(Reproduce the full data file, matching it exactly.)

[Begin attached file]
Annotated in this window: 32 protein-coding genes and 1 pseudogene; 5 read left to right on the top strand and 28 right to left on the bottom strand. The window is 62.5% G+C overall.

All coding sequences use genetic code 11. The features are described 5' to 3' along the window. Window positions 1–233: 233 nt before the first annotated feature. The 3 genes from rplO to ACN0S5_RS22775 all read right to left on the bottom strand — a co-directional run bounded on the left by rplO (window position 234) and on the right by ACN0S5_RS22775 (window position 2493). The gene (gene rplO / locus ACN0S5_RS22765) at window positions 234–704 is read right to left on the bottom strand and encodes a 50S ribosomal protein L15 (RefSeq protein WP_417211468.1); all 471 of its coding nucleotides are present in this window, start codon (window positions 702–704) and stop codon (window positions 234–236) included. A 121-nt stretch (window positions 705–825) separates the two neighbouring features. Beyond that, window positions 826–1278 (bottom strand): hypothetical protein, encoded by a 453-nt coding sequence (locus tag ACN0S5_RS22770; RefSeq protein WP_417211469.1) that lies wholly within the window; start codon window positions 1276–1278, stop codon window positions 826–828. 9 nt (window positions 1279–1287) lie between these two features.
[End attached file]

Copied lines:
Annotated in this window: 32 protein-coding genes and 1 pseudogene; 5 read left to right on the top strand and 28 right to left on the bottom strand. The window is 62.5% G+C overall.

All coding sequences use genetic code 11. The features are described 5' to 3' along the window. Window positions 1–233: 233 nt before the first annotated feature. The 3 genes from rplO to ACN0S5_RS22775 all read right to left on the bottom strand — a co-directional run bounded on the left by rplO (window position 234) and on the right by ACN0S5_RS22775 (window position 2493). The gene (gene rplO / locus ACN0S5_RS22765) at window positions 234–704 is read right to left on the bottom strand and encodes a 50S ribosomal protein L15 (RefSeq protein WP_417211468.1); all 471 of its coding nucleotides are present in this window, start codon (window positions 702–704) and stop codon (window positions 234–236) included. A 121-nt stretch (window positions 705–825) separates the two neighbouring features. Beyond that, window positions 826–1278 (bottom strand): hypothetical protein, encoded by a 453-nt coding sequence (locus tag ACN0S5_RS22770; RefSeq protein WP_417211469.1) that lies wholly within the window; start codon window positions 1276–1278, stop codon window positions 826–828. 9 nt (window positions 1279–1287) lie between these two features.